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E07163: The Greek Life of *Athanasius (bishop of Alexandria, ob. 373 S00294) recounts the broader context of ecclesiastical history during the episcopate of its hero. Probably written in the 6th century at Constantinople. The text is known only through a summary and excerpts in the 9th century Bibliotheca of Photius.

online resource
posted on 2018-12-13, 00:00 authored by erizos
Photius, Bibliotheca

258. Life of Athanasius of Alexandria (BHG 184)

Summary and excerpts from a Life of Athanasius of Alexandria. The text is a narrative of the broader context of ecclesiastical and political history between the reigns of Constantine and Valens.


Evidence ID


Saint Name

Athanasios, bishop of Alexandria, ob. 373 : S00294

Saint Name in Source


Type of Evidence

Literary - Hagiographical - Lives


  • Greek

Evidence not before


Evidence not after


Activity not before


Activity not after


Place of Evidence - Region

Constantinople and region

Place of Evidence - City, village, etc


Place of evidence - City name in other Language(s)

Constantinople Constantinople Κωνσταντινούπολις Konstantinoupolis Constantinopolis Constantinople Istanbul

Major author/Major anonymous work


Cult activities - Non Liturgical Practices and Customs

Composing and translating saint-related texts

Cult Activities - Protagonists in Cult and Narratives

Ecclesiastics - bishops


The Bibliotheca or Myriobiblos (the "Ten Thousand Books") is a work of the 9th century scholar and Patriarch of Constantinople Photius (c. 810-893), composed of 279 reviews of books of Christian and pagan authors from the 5th century BC to the author’s own time in the 9th century AD. Almost half the books mentioned no longer survive.


The pre-Metaphrastic Life of Athanasius is only known to us through the summary and excerpts included by Photius in his Bibliotheca. It probably belongs to a group of hagiographic texts which were composed in Constantinople in the 6th century (Fusco 1996). These include the Lives of *Metrophanes and Alexandros of Constantinople (E07162) and *Paul the Confessor (E07002), the Martyrdom of *Markianos and Martyrios the Notaries (E06890), and the Life of *Isaakios (E06980). All these works are characterised by the poverty of their information about their heroes and their dependence on the 5th century ecclesiastical histories, especially Socrates. Consequently, they can be no earlier than the mid 5th century. Three (the Lives of Metrophanes and Alexandros, Paul the Confessor, and Athanasius) were read by Photius in the 9th century, and summarised in his Bibliotheca in three consecutive chapters (246, 247, 248), which suggests that he may have found them in the same volume.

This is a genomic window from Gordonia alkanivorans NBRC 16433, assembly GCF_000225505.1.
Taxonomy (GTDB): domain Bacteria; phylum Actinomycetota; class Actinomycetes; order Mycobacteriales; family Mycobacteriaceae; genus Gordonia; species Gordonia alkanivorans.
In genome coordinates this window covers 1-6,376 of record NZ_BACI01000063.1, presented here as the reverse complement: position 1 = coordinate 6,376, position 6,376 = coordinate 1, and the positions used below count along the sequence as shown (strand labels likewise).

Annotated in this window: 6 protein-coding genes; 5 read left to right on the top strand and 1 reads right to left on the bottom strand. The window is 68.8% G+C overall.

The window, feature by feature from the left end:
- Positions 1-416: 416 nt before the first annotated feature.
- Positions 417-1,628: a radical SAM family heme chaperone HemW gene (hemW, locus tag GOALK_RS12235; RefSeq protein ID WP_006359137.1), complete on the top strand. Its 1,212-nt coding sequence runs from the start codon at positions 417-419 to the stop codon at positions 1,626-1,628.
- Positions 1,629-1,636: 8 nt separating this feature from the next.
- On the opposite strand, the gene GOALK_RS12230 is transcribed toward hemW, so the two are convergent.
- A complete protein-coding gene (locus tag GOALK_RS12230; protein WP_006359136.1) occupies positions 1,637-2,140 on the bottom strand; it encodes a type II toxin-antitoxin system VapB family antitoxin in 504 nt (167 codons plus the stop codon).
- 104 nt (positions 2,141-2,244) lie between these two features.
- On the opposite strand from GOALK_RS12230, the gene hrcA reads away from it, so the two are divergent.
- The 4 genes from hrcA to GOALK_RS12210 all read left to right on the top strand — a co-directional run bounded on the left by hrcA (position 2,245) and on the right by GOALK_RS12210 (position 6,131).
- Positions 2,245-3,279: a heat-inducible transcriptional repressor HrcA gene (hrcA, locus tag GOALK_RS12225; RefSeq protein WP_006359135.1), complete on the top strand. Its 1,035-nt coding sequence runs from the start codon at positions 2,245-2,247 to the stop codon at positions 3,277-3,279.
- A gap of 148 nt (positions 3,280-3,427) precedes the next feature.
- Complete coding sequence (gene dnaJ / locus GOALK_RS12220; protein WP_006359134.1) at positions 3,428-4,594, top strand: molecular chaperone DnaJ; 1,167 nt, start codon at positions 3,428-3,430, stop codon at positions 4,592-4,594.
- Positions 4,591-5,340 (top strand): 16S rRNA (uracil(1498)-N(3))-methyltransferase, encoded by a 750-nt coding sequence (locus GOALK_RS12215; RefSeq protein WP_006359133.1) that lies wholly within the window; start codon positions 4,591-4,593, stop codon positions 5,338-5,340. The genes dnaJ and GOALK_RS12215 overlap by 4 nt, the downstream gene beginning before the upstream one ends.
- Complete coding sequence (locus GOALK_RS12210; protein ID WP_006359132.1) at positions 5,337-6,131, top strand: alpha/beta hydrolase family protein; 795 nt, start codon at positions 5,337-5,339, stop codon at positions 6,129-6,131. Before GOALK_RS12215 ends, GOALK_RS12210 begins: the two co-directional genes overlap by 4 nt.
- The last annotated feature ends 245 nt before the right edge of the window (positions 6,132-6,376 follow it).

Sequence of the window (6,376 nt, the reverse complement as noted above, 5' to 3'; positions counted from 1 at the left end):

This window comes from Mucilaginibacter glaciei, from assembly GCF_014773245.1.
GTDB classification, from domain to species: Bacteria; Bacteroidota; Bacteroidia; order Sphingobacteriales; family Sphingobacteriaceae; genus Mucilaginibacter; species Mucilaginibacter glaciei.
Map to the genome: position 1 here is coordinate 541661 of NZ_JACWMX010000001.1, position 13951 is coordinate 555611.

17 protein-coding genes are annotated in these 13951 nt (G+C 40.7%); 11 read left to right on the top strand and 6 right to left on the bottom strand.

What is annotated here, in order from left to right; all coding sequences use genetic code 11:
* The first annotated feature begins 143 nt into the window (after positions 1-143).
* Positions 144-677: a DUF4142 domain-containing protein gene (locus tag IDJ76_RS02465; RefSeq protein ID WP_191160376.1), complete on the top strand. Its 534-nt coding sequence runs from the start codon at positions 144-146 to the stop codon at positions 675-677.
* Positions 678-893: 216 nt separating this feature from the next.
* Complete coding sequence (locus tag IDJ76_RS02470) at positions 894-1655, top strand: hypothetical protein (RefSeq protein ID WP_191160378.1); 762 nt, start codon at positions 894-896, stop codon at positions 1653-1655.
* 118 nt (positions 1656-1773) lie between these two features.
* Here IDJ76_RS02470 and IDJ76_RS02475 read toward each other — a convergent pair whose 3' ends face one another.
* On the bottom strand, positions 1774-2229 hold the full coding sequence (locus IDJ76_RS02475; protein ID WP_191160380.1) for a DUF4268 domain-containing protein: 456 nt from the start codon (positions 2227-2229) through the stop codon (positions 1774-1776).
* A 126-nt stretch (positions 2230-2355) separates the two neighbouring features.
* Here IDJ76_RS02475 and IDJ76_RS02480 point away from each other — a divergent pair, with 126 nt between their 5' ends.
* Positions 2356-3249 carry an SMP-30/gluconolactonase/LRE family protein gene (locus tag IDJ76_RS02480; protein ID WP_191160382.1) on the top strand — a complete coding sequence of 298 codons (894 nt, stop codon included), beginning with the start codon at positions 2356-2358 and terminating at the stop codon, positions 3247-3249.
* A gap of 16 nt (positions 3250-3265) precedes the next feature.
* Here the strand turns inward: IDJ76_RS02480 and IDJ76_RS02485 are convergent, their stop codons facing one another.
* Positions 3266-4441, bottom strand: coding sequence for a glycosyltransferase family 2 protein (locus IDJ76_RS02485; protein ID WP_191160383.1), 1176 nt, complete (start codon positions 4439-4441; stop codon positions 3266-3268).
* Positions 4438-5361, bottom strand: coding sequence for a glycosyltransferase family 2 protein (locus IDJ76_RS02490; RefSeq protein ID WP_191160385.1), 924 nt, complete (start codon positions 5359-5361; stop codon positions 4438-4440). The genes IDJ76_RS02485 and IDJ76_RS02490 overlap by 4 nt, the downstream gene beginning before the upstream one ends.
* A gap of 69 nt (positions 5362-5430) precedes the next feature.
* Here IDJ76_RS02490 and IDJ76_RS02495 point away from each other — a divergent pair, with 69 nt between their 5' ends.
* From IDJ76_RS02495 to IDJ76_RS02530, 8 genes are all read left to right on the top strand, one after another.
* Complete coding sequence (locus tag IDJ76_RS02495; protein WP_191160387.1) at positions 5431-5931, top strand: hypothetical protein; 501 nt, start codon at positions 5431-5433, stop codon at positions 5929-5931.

Text: Henry, R., Photius. Bibliothèque, vol. 2 (Paris: Les Belles Lettres, 1960), with French translation. Canfora, L., Bianchi, N., and Schiano, C., Fozio, Biblioteca (Pisa: Edizioni della Normale, 2016), with Italian translation and commentary. Further reading: Fusco, R., La vita premetafrastica di Paolo il Confessore (BHG 1472a). Un vescovo di Costantinopoli tra storia e leggenda, (Roma, 1996).

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    Evidence -  The Cult of Saints in Late Antiquity



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